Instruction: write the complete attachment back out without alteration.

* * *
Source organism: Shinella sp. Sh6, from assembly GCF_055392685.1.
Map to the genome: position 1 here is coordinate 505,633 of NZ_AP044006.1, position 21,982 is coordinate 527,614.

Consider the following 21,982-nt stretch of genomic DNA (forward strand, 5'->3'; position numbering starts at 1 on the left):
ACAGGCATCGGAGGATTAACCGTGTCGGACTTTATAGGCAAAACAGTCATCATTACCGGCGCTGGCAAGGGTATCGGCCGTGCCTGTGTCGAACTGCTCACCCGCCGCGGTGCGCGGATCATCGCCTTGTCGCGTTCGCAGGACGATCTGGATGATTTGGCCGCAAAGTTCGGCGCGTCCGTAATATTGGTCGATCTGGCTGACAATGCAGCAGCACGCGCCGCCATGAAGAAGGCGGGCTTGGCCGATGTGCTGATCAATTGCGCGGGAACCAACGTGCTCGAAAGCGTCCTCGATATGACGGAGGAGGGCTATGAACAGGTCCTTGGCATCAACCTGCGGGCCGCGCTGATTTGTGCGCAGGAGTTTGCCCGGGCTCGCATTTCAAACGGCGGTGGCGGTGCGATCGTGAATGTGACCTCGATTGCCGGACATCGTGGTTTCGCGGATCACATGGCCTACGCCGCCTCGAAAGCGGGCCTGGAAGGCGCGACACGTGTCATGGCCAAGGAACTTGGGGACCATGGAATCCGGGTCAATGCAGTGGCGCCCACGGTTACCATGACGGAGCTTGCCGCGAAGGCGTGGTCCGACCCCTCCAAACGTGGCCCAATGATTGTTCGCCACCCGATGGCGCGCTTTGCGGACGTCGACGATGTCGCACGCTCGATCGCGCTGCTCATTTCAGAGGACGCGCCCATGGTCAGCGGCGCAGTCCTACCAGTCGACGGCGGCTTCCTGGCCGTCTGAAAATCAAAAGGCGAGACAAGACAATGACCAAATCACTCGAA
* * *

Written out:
Source organism: Shinella sp. Sh6, from assembly GCF_055392685.1.
Map to the genome: position 1 here is coordinate 505,633 of NZ_AP044006.1, position 21,982 is coordinate 527,614.

Consider the following 21,982-nt stretch of genomic DNA (forward strand, 5'->3'; position numbering starts at 1 on the left):
ACAGGCATCGGAGGATTAACCGTGTCGGACTTTATAGGCAAAACAGTCATCATTACCGGCGCTGGCAAGGGTATCGGCCGTGCCTGTGTCGAACTGCTCACCCGCCGCGGTGCGCGGATCATCGCCTTGTCGCGTTCGCAGGACGATCTGGATGATTTGGCCGCAAAGTTCGGCGCGTCCGTAATATTGGTCGATCTGGCTGACAATGCAGCAGCACGCGCCGCCATGAAGAAGGCGGGCTTGGCCGATGTGCTGATCAATTGCGCGGGAACCAACGTGCTCGAAAGCGTCCTCGATATGACGGAGGAGGGCTATGAACAGGTCCTTGGCATCAACCTGCGGGCCGCGCTGATTTGTGCGCAGGAGTTTGCCCGGGCTCGCATTTCAAACGGCGGTGGCGGTGCGATCGTGAATGTGACCTCGATTGCCGGACATCGTGGTTTCGCGGATCACATGGCCTACGCCGCCTCGAAAGCGGGCCTGGAAGGCGCGACACGTGTCATGGCCAAGGAACTTGGGGACCATGGAATCCGGGTCAATGCAGTGGCGCCCACGGTTACCATGACGGAGCTTGCCGCGAAGGCGTGGTCCGACCCCTCCAAACGTGGCCCAATGATTGTTCGCCACCCGATGGCGCGCTTTGCGGACGTCGACGATGTCGCACGCTCGATCGCGCTGCTCATTTCAGAGGACGCGCCCATGGTCAGCGGCGCAGTCCTACCAGTCGACGGCGGCTTCCTGGCCGTCTGAAAATCAAAAGGCGAGACAAGACAATGACCAAATCACTCGAA